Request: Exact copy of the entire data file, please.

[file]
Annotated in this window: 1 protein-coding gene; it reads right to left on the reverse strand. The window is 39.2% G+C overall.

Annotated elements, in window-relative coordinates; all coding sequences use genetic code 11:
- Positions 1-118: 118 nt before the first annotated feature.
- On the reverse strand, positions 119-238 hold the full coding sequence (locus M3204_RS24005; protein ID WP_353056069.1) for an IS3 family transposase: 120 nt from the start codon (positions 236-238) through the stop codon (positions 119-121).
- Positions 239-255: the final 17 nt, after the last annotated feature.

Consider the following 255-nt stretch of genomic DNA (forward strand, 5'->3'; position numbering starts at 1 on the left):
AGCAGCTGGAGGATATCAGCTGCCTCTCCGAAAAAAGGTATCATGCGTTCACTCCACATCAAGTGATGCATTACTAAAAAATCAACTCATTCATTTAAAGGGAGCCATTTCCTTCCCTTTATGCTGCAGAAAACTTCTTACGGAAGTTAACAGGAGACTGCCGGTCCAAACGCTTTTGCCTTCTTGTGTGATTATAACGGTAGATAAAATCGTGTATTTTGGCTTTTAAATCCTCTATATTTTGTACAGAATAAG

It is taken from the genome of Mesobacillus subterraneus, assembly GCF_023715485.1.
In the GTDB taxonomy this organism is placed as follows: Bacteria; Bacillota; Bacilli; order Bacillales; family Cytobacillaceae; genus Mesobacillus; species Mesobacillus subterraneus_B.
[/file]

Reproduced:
Annotated in this window: 1 protein-coding gene; it reads right to left on the reverse strand. The window is 39.2% G+C overall.

Annotated elements, in window-relative coordinates; all coding sequences use genetic code 11:
- Positions 1-118: 118 nt before the first annotated feature.
- On the reverse strand, positions 119-238 hold the full coding sequence (locus M3204_RS24005; protein ID WP_353056069.1) for an IS3 family transposase: 120 nt from the start codon (positions 236-238) through the stop codon (positions 119-121).
- Positions 239-255: the final 17 nt, after the last annotated feature.

Consider the following 255-nt stretch of genomic DNA (forward strand, 5'->3'; position numbering starts at 1 on the left):
AGCAGCTGGAGGATATCAGCTGCCTCTCCGAAAAAAGGTATCATGCGTTCACTCCACATCAAGTGATGCATTACTAAAAAATCAACTCATTCATTTAAAGGGAGCCATTTCCTTCCCTTTATGCTGCAGAAAACTTCTTACGGAAGTTAACAGGAGACTGCCGGTCCAAACGCTTTTGCCTTCTTGTGTGATTATAACGGTAGATAAAATCGTGTATTTTGGCTTTTAAATCCTCTATATTTTGTACAGAATAAG

It is taken from the genome of Mesobacillus subterraneus, assembly GCF_023715485.1.
In the GTDB taxonomy this organism is placed as follows: Bacteria; Bacillota; Bacilli; order Bacillales; family Cytobacillaceae; genus Mesobacillus; species Mesobacillus subterraneus_B.